ISLAM IN THE SOVIET UNION 

PART IV

By Elmira Akhmetova

In the previous memories, Part One and Part Two and Part Three I spoke about the status of Islam during the Soviet Union in terms of praying, reading of the Qur’an al-Karim and the issues related to hijab. In Part IV, let me recall some childhood memories related to the Blessed month of Ramadan and the fasting ritual.

The usage of the Hijri calendar was outlawed by the Soviet Union in 1930s and, very soon, even the remembrance of the Hijri calendar’s details in public and private spheres was prohibited. Since I was born in the last decades of the Soviet regime, when the Communist doctrine has been believed to have an ultimate victory over all other ‘deviant’ ideologies, the word ‘Ramadan’ (Ramazan in Tatar) for me was a male name without any other connotations.

Yet, the memories about fasting were still alive among the elder generations although they never spoke about it openly. I grew up by being indoctrinated through school textbooks that Islam was used to abuse and torture people and children without permitting them to eat and drink for one month (!). We, school children, were very sympathetic with these ‘oppressed’ nations by ‘religious propaganda.’ One of the episodes which were so amusing for us that several young children were forced to fast by the religious authorities and they used to go to the barn and eat potato cooked for chickens.

At home, I heard different stories. My father, grandmother from father’s side and ladies in the neighbourhood sometimes whispered about how their fasting was nullified by the Soviet authorities by forcing them to eat, drink in public and even sometimes by forcing them to drink alcohol. Then they were remembering some names of those who were put in prison or lost even their lives after their ‘crimes against humanity and free Soviet people’ by fasting were discovered by the authorities. But my mother barely said any word. I knew the reason for her silence after few years when my elder brother died in the Blessed Month of Ramadan at the age of 16 after suffering from bone cancer for several years.

When we felt that the days of my brother are counted, my grandmother from mother’s side also stayed for a while in our house. And she was fasting. This was the first time for me to see a real person who fasts in secret by her own will (!) and by having a risk of being harassed. She said that harassment years are already gone and no one is interested in old people’s business anymore. In tahlil gatherings (in Tatar culture, tahlil gatherings are organized on 3rd, 7th and 40th days after the death of a person) after the death of my brother, we realized several more people who were fulfilling their religious obligation of fasting.

I tried to fast for the first time at the age of 20 with my roommates in Kazan State University hostel. The Soviet Union was already gone by leaving its pains, horrors and dark marks in the hearts of people. It was the time of searching for a new identity and for many of us Islam was a component of our traditional identity. So, Ramadan was coming and we decided to fast. But we did not know how to fast, from what time or until when.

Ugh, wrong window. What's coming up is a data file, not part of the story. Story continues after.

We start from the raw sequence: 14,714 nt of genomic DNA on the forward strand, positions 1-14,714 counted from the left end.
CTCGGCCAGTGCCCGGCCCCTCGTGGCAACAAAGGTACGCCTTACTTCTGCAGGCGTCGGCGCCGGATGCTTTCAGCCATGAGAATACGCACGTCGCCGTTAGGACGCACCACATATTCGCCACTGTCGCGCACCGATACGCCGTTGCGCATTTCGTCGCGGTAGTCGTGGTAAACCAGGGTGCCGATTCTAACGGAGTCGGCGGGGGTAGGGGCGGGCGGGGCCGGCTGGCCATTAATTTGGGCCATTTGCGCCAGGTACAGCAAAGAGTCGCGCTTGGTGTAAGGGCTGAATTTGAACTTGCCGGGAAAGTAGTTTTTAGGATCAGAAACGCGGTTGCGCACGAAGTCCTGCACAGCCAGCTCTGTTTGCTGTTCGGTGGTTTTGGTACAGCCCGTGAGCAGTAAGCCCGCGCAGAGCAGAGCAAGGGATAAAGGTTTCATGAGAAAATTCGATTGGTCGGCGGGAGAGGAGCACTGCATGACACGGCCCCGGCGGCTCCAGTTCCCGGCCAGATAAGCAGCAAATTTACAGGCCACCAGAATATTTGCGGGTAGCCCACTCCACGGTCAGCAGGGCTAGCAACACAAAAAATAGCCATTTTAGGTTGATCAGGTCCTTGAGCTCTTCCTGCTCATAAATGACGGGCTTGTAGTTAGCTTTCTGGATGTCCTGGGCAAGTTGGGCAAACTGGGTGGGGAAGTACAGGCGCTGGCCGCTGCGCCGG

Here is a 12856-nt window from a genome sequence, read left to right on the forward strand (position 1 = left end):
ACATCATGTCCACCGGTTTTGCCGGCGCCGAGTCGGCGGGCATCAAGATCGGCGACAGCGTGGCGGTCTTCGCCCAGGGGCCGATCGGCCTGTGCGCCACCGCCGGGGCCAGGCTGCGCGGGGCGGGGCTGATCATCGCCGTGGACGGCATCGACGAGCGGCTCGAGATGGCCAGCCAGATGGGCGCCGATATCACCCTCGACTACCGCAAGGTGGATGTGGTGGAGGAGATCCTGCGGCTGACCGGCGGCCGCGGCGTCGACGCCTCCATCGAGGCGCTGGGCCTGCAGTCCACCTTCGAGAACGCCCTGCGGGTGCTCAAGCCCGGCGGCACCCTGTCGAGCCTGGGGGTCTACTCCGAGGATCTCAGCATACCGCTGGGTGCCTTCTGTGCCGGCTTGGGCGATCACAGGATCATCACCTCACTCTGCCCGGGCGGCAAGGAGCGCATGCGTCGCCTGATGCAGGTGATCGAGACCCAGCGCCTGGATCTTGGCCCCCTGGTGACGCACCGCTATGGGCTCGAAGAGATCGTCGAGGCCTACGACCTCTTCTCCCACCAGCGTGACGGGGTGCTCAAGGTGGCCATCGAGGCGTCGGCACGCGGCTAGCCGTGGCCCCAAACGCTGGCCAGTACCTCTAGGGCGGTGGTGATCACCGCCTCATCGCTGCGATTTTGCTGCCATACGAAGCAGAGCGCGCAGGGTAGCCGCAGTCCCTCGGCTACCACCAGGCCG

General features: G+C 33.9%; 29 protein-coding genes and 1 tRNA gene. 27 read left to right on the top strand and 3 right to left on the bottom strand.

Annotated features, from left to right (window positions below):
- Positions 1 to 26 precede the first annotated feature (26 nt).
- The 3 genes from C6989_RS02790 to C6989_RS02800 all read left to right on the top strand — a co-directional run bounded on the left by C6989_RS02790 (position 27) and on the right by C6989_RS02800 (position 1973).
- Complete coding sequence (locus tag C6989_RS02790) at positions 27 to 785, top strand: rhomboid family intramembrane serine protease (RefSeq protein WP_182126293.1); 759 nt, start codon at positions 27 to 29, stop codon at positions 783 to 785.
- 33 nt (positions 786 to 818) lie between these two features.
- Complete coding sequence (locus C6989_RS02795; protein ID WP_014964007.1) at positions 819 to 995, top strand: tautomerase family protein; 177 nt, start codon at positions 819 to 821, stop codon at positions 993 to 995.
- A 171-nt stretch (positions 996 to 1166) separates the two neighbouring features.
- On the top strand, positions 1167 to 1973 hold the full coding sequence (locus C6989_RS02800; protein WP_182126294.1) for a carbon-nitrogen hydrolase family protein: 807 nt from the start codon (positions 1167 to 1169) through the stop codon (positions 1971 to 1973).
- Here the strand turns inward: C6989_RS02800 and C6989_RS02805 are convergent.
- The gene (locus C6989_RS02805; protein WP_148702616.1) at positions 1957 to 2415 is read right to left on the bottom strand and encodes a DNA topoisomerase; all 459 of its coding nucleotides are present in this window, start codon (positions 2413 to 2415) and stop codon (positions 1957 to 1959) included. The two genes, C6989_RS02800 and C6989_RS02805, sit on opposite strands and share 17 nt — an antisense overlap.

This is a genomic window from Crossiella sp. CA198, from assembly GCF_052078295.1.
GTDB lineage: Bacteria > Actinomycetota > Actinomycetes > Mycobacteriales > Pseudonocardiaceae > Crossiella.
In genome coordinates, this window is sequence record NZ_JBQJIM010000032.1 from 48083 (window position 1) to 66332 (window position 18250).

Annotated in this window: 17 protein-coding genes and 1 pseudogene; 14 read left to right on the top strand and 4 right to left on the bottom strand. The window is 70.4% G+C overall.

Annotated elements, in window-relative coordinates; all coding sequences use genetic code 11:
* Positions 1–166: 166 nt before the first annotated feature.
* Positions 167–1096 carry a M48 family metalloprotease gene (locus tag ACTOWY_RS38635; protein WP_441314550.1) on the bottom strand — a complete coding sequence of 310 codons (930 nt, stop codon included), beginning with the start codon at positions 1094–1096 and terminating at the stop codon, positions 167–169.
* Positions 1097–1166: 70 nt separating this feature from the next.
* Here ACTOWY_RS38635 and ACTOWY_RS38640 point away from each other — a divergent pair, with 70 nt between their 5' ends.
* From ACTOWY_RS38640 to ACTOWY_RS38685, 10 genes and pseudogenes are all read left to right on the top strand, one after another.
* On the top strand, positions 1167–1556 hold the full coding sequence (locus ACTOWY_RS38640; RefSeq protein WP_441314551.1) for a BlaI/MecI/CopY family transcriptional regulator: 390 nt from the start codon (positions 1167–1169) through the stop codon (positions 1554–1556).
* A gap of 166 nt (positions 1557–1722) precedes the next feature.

We recalled all information we had known. Someone said that we can eat our sahur until seeing the sun so we did in the first days. Then another friend got an information that we should finish our sahur in darkness and we followed this new rule. But to spot the iftar time was easier for us. After our classes, we used to sit next to the window on the fourth floor of our hostel and observe the large red April sun to be disappeared in the horizon. This was our simple calculation of iftar without having any guideline, calendar, and proper knowledge. The calculation of the beginning of Ramadan and its ending was another puzzle for us as Russia was still in isolation and no news was coming from outside world.

Yes, we did many mistakes. We used to chew gums while fasting as, according to our logics, gum does not enter to stomach. Now I smile when remembering that we used to fast during menstrual periods as well. Only in the second Ramadan, we were warned by some religiously educated ones that fasting during periods is prohibited.

But we felt wonderful by being able to fast. It was a mixed feeling of belonging, calmness, satisfaction, obedience, and joy. It was a feeling of finding something very special and precious after searching for it for many years. It was the first taste we had experienced in our short lives of being obedient to the Creator, Allah Subhanallah wa Ta’ala.

May Allah bless you all.

Kuala Lumpur

June 18, 2017

23 Ramadan

Writer is a faculty member at International Islamic University Malaysia

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